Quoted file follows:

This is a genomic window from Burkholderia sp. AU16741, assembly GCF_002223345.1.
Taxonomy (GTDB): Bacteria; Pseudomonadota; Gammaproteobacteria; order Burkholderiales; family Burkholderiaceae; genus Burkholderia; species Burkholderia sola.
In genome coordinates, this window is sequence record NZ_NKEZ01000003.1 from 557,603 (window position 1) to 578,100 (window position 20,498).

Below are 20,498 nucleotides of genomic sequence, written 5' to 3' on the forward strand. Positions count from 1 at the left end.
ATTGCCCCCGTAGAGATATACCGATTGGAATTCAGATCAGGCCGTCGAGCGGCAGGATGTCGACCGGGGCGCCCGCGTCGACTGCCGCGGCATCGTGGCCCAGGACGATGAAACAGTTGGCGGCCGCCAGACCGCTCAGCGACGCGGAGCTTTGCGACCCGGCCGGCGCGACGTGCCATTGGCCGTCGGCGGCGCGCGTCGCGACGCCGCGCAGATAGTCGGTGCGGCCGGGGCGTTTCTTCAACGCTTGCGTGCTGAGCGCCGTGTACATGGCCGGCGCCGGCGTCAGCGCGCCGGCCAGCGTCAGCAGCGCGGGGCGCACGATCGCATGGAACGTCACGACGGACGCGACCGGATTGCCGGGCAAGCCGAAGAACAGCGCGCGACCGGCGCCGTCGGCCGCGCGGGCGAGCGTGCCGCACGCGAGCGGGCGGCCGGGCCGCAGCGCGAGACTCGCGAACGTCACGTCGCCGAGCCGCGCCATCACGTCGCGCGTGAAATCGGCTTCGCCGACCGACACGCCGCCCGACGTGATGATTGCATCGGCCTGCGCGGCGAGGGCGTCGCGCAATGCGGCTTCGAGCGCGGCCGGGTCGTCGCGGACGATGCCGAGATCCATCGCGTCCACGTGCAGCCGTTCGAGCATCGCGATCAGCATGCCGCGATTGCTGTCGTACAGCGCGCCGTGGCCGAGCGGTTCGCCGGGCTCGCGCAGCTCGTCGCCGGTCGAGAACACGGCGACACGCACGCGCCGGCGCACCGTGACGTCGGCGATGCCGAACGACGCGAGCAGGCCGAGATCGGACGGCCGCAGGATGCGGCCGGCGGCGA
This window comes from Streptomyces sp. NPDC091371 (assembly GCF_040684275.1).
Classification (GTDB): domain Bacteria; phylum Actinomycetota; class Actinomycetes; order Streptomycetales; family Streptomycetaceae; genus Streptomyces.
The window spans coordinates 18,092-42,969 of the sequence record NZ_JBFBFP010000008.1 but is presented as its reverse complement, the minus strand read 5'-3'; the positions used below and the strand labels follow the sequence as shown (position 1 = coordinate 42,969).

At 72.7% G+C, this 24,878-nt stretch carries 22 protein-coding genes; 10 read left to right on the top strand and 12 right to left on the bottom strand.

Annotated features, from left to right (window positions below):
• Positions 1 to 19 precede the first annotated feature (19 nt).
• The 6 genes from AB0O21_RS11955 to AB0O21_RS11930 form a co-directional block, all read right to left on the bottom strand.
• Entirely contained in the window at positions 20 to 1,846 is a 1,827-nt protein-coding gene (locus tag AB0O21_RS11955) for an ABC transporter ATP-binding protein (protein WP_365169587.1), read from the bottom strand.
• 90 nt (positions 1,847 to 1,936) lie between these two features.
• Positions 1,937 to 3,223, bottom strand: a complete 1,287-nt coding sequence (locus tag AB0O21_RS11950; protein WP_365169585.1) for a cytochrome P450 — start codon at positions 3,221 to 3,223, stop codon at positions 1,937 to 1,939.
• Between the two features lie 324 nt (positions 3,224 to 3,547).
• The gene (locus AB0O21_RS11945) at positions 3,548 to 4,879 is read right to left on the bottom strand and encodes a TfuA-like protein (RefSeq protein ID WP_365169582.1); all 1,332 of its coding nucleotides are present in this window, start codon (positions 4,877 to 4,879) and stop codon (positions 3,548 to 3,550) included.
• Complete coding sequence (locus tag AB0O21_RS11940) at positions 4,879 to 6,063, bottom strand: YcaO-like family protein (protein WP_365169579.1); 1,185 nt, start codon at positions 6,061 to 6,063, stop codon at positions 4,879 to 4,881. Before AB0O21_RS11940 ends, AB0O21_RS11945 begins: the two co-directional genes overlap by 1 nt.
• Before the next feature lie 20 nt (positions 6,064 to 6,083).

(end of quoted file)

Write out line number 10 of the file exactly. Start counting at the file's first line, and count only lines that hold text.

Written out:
Annotated features, from left to right (window positions below):